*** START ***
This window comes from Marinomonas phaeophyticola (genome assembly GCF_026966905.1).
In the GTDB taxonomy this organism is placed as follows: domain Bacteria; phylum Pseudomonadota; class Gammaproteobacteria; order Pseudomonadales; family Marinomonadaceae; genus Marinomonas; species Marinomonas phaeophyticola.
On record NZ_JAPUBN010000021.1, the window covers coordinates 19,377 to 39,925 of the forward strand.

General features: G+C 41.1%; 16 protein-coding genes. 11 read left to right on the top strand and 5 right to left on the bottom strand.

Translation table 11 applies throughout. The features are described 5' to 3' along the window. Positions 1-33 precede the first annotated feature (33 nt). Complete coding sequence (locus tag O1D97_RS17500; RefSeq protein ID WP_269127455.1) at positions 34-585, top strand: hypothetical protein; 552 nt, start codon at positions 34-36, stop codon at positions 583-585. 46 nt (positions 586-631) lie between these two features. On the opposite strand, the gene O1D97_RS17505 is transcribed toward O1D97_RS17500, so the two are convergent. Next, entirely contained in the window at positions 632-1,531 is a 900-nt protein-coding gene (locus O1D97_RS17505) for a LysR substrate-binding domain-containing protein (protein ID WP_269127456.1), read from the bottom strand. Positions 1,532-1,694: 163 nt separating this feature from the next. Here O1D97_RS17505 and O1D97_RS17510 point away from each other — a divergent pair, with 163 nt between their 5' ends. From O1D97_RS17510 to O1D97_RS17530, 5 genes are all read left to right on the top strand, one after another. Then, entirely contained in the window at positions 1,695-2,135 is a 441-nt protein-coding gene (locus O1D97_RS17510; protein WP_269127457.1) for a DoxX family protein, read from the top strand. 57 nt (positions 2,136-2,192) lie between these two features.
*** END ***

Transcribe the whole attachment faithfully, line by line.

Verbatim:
This window comes from Marinomonas phaeophyticola (genome assembly GCF_026966905.1).
In the GTDB taxonomy this organism is placed as follows: domain Bacteria; phylum Pseudomonadota; class Gammaproteobacteria; order Pseudomonadales; family Marinomonadaceae; genus Marinomonas; species Marinomonas phaeophyticola.
On record NZ_JAPUBN010000021.1, the window covers coordinates 19,377 to 39,925 of the forward strand.

General features: G+C 41.1%; 16 protein-coding genes. 11 read left to right on the top strand and 5 right to left on the bottom strand.

Translation table 11 applies throughout. The features are described 5' to 3' along the window. Positions 1-33 precede the first annotated feature (33 nt). Complete coding sequence (locus tag O1D97_RS17500; RefSeq protein ID WP_269127455.1) at positions 34-585, top strand: hypothetical protein; 552 nt, start codon at positions 34-36, stop codon at positions 583-585. 46 nt (positions 586-631) lie between these two features. On the opposite strand, the gene O1D97_RS17505 is transcribed toward O1D97_RS17500, so the two are convergent. Next, entirely contained in the window at positions 632-1,531 is a 900-nt protein-coding gene (locus O1D97_RS17505) for a LysR substrate-binding domain-containing protein (protein ID WP_269127456.1), read from the bottom strand. Positions 1,532-1,694: 163 nt separating this feature from the next. Here O1D97_RS17505 and O1D97_RS17510 point away from each other — a divergent pair, with 163 nt between their 5' ends. From O1D97_RS17510 to O1D97_RS17530, 5 genes are all read left to right on the top strand, one after another. Then, entirely contained in the window at positions 1,695-2,135 is a 441-nt protein-coding gene (locus O1D97_RS17510; protein WP_269127457.1) for a DoxX family protein, read from the top strand. 57 nt (positions 2,136-2,192) lie between these two features.